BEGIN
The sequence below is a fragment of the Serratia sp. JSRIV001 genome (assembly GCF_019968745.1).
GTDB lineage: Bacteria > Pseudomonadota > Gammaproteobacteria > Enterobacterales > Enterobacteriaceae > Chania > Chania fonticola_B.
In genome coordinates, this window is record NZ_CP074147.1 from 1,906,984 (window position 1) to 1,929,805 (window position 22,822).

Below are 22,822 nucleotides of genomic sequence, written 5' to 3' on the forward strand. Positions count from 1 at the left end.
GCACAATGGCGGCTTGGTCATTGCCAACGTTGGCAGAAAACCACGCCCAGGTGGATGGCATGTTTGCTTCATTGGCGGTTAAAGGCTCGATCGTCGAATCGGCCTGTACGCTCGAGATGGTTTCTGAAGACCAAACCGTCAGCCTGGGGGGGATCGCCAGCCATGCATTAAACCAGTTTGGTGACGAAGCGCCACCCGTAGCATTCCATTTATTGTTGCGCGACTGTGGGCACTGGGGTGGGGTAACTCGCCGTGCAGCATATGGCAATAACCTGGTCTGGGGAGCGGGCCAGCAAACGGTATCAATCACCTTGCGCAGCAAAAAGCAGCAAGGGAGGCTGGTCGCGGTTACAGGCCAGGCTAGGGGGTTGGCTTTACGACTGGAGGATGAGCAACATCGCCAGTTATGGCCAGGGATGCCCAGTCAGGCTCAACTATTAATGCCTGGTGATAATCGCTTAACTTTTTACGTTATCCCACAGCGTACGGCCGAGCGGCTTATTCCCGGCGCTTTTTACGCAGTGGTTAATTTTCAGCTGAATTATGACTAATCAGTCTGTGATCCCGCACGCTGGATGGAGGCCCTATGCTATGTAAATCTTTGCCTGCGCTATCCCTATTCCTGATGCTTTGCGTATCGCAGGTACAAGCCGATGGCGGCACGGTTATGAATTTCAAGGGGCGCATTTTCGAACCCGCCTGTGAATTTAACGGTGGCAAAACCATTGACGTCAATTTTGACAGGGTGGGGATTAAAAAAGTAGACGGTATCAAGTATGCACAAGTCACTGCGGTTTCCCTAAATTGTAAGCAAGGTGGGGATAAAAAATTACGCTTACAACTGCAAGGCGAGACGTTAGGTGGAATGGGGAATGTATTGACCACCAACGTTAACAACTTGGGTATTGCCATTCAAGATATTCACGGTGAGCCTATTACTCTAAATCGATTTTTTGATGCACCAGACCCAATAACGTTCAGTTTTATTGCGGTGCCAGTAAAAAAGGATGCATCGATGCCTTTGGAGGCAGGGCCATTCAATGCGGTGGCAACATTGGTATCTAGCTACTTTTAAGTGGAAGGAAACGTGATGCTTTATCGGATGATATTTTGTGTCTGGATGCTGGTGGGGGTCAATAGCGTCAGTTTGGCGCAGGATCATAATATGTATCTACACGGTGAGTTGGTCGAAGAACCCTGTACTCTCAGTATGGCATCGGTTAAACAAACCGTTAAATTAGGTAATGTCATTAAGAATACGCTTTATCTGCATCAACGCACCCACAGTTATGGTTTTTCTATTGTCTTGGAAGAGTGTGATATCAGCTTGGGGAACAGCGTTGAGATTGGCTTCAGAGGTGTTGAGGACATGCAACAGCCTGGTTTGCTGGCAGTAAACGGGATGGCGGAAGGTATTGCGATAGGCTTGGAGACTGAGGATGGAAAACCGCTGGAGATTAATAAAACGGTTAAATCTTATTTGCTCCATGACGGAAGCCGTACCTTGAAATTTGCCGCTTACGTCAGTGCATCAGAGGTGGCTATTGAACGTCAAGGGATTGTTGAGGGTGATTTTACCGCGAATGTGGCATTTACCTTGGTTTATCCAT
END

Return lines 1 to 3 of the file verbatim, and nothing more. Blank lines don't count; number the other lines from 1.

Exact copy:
The sequence below is a fragment of the Serratia sp. JSRIV001 genome (assembly GCF_019968745.1).
GTDB lineage: Bacteria > Pseudomonadota > Gammaproteobacteria > Enterobacterales > Enterobacteriaceae > Chania > Chania fonticola_B.
In genome coordinates, this window is record NZ_CP074147.1 from 1,906,984 (window position 1) to 1,929,805 (window position 22,822).